This year, the Roman Catholic Church marks the 25th anniversary of "Nostra Aetate," a document issued by the Second Vatican Council that represented a sharp departure in the church's official attitude toward Judaism. The document renounced centuries of Christian teaching that blamed Jews for the death of Jesus and opened the way for Catholic -- Jewish dialogue that has had far -- reaching effects. Meanwhile, Protestants are also re-examining their relationship to Judaism. As the following reflections show, these efforts at interfaith dialogues have profound implications for Christians and Jews alike.
ON OCT. 28, 1965, almost two millenia after an obscure Jewish visionary was crucified as a troublemaker by imperial Rome, 2,221 Catholic bishops meeting in Rome voted placet ("it pleases") on the final draft of one of the Second Vatican Council's shortest and most controversial documents. Entitled Nostra Aetate ("In Our Time"), the document reversed the course of the oldest religious antagonism in human history.
Nostra Aetate was a Catholic document addressed to and binding upon the consciences of all of the nearly 900 million Roman Catholics, the majority of the world's Christians. Its fourth section, comprising a total of 15 sentences in Latin, spoke of renewing Catholic-Jewish relations. What did it do that was so significant? Given the millions of words issued by the Christian -- churches every year, why are we still celebrating these few a quarter of a century later?
Briefly, this deceptively simple statement was the inter-religious equivalent of a combination of the breakup of the British Empire and the breaking down of the Berlin Wall. It represents the definitive end of one age and the beginning of another. And like these events, its full effects may not be known for generations.
What it did was two-fold. On the one hand it rejected centuries of Christian polemics blaming the Jews as a people for the death of Jesus. At the same time, it established a stringent rule for biblical interpretation: "The Jews should not be presented as rejected by God or accursed as if this followed from sacred scripture."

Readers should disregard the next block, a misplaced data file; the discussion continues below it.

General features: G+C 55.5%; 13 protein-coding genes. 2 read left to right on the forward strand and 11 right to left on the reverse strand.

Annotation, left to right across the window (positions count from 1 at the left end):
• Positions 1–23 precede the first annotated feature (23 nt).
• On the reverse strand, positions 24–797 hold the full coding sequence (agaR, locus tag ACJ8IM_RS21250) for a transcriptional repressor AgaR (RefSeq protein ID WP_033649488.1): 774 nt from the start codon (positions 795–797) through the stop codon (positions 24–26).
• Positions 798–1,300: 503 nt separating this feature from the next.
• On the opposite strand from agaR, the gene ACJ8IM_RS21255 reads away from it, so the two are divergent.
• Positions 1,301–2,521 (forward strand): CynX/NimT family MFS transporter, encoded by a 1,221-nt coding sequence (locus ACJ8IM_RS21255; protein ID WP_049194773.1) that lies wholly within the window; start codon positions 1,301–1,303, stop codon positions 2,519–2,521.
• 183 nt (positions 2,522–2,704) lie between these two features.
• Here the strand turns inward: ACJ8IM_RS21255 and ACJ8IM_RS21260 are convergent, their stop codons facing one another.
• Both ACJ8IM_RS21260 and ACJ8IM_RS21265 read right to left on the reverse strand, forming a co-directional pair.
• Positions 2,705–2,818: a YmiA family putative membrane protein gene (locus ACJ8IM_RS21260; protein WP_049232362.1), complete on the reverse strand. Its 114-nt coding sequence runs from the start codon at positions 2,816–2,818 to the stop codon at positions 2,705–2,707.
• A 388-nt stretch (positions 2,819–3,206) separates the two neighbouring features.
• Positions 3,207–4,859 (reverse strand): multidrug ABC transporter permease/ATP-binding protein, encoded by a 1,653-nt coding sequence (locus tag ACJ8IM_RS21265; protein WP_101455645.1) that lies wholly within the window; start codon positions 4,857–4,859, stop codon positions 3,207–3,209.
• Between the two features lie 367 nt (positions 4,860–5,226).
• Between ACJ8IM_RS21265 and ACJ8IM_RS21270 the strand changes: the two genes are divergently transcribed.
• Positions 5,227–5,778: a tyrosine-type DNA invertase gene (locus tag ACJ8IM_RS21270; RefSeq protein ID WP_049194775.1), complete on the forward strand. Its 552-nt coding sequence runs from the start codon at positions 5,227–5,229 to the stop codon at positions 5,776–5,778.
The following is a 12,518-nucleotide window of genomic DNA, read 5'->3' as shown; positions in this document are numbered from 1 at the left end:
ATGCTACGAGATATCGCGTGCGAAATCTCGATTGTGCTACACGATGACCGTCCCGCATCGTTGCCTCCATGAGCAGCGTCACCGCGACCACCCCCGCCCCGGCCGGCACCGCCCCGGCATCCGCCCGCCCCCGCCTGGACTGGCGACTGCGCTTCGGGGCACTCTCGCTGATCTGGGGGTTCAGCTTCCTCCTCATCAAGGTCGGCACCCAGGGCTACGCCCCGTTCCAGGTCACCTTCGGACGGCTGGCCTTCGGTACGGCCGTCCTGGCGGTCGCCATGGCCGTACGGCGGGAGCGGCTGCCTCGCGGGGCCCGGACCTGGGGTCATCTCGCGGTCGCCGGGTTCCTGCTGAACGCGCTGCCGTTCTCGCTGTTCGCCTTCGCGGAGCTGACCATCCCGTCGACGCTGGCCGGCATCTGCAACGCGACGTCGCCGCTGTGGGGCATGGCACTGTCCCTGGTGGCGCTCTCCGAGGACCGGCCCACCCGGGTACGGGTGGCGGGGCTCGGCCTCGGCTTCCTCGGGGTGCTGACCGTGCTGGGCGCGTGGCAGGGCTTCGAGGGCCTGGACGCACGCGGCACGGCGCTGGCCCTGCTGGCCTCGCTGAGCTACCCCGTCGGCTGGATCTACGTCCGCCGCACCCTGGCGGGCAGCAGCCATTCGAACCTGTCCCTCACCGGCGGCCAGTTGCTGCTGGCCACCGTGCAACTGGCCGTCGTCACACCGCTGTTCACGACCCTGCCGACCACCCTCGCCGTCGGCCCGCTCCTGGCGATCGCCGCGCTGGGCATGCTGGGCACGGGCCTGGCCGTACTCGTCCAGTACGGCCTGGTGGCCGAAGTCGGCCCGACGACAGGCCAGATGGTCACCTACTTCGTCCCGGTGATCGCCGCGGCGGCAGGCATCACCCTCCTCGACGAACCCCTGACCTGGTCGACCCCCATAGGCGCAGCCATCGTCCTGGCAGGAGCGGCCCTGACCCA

On the other hand, Nostra Aetate laid the foundations for a theologically positive understanding of the continuing role of the Jewish people and the Jewish religion in God's plan of salvation.
Given the history that preceded it, such a radical statement raised more questions than it answered. But the council also provided the proper means for approaching those questions by commending "fraternal dialogues" as the church's official approach to the Jewish people. Instead of judging Judaism, the council bishops decided it was time to listen, in the words of the Holy See's 1974 guidelines for Jewish-Catholic relations, "to learn by what essential traits the Jews define themselves in the light of their own religious tradition."
The dialogues the council called for have taken place on all levels of the church's life, from the extraordinary personal
involvement of the present pope (e.g. his historic 1986 visit to the Great Synagogue of Rome), to official international and national meetings all over the world, to local diocesan and parish-synagogue levels.
These encounters have profoundly changed the way Catholic textbooks are written and, increasingly, how sermons are preached. But while the presentation of Jews and Judaism in the classroom and from the pulpit is far more positive than in any previous generation of the church's history, there remains much work to be done.
The treatment of Pharisees, for example, is still generally stereotypical and inaccurate, as the 1985 Vatican "Notes" on the subject stressed. But there exists today a wide range of resources for use by Catholic preachers and teachers. A recent text of mine co-edited with Rabbi Leon Klenicki and entitled "In Our Time" includes the basic documents, commentary and annotated bibliography.
How is one to assess the dramatic controversies,such as the Auchswitz Convent situation, that have erupted in the last few years between Catholics and Jews? Most of them revolve in some way around the Holocaust, a clashing of profoundly sensitive memories and religious symbolism.
This connection is not coincidental. In these controversies I believe we are experiencing not the pain of a new separation but the natural pain that attends the process of healing.
The structures developed in the past two decades, which may appear thin and frail when juxtaposed against centuries of abuse, have not only survived these controversies but have been strengthened by being tested. Part of the healing can be seen in the increased appreciation of Catholics on all levels for the importance of the state of Israel in contemporary Jewish life.
Thus, for example, Archbishop Edward Cassidy, representing the Holy See at an international meeting this September in Prague, opened the meeting with a statement that reflected the feelings of all of the Catholic participants, among whom were Archbishop William Keeler of Baltimore and myself:
"That anti-Semitism has found a place in Christian thought and practice calls for an act of teshuvah (repentance) and reconciliation on our part as we gather here in this city, which is a testimony to our failure to be authentic witnesses to our faith at times in the past."
To acknowledge the problem, as the church has forthrightly done in recent years, is to begin the process of reconciliation.
This generation of Jews and Christians has the unique opportunity to alter for the better a tragic history, establishing the framework for a future of hope unprecedented in the past.
Eugene Fisher is director for Catholic-Jewish relations for the National Conference of Catholic Bishops in Washington, D.C.